A Lesson in Trademarks, Names, and Packaging

Posted by Austin Britts on

We had settled on the final formula for the chamois cream and were really excited about a sunscreen formula we were testing. We had also begun to flirt with the idea of launching a biodegradable chain lubricant and citrus based cleaner. 

Now we needed to name everything. Will Nystrom had the idea of naming the blanket company Personal Best Products. It fit right in line with the Triathlon/competition theme that we had going with the company. We filed our paperwork with the state and were on our way! 

The next names weren't nearly as easy. Through a good high school friend we were introduced to the fellas at Leadout Marketing. They helped us craft the first round of product mock-ups and gave us the first round of names. We were a little hesitant on the names but they began to grow on us. Here they are in all their glory. We loved them immediately. We loved the design. Clean, cosmetic, and and essence of sophistication and grace. They breathed technology and high end chemistry. It was also important for us to make them unisex. We felt so much of the branding, especially around chamois cream, was drenched in frat boyish plays on people nether regions. We wanted these to feel accessible to both genders. 

We did run into one problem. Trademarks. Our lawyer advised that Glaze and Honey were too generic to wrap a trademark around. What's interesting about trademarks is that they are actually designed to protect the consumer and not the company. Trademarks are in place so that if you intend to buy a can of Coke, you aren't confused by products that look exactly like Coke. It's a small difference but an interesting way to think about it. The second round of naming/trademark searches was more fruitful and we ended up landing on two names we absolutely loved.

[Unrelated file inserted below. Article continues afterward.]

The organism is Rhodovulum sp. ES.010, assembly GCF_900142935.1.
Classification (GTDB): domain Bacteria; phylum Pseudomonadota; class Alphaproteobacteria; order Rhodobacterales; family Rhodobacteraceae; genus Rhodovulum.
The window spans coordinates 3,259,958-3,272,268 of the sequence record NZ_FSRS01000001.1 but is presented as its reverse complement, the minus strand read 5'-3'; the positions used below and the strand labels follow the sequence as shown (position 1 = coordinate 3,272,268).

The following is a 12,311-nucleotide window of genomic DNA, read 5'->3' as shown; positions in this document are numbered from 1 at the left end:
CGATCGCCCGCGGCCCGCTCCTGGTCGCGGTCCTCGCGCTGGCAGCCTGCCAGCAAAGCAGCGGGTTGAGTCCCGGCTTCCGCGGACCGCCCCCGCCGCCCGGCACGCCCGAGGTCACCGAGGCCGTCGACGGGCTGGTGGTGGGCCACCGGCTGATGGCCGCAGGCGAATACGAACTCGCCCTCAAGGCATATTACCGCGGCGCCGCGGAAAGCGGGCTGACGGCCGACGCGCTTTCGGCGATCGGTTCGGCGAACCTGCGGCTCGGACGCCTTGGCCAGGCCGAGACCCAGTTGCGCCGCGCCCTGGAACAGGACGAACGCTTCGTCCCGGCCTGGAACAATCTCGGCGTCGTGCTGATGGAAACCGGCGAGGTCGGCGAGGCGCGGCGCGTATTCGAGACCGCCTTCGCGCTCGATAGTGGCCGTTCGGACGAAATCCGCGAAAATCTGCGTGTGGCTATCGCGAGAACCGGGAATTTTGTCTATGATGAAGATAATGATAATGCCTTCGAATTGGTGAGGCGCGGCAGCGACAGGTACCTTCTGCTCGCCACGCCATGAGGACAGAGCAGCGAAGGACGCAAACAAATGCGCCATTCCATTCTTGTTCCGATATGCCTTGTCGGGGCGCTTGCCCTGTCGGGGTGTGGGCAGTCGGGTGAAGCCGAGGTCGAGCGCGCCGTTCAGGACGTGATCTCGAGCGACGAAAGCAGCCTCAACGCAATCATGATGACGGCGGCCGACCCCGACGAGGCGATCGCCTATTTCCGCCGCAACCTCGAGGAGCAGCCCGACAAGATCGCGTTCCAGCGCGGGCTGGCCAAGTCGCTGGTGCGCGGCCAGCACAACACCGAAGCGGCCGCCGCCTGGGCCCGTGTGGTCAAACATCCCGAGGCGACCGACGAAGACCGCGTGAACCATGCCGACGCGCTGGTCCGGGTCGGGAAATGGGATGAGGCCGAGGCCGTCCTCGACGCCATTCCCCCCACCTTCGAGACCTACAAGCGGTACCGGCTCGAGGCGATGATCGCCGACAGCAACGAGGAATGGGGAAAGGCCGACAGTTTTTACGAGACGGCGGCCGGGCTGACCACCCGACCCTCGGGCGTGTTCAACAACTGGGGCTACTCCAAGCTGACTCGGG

Betwixt - old english for "between". A perfect fit for the product. Unique, complex, AND trademarkable! Done.

Zealios - We loved the idea of having a "z" in the title. We also loved the zeal inherent in endurance athletes. We also loved the idea of Helios, the Greek god of sun. We loved the image of him riding his chariot across the heavens and its affiliation with the sunscreen. We ended up compounding the two to make zealios. There were a lot of vowels, but it was a cool word, it was unique, and most of all...it was trademarkable! Booya! We filed for them, were awarded the trademarks and turned our eyes to packaging.

 

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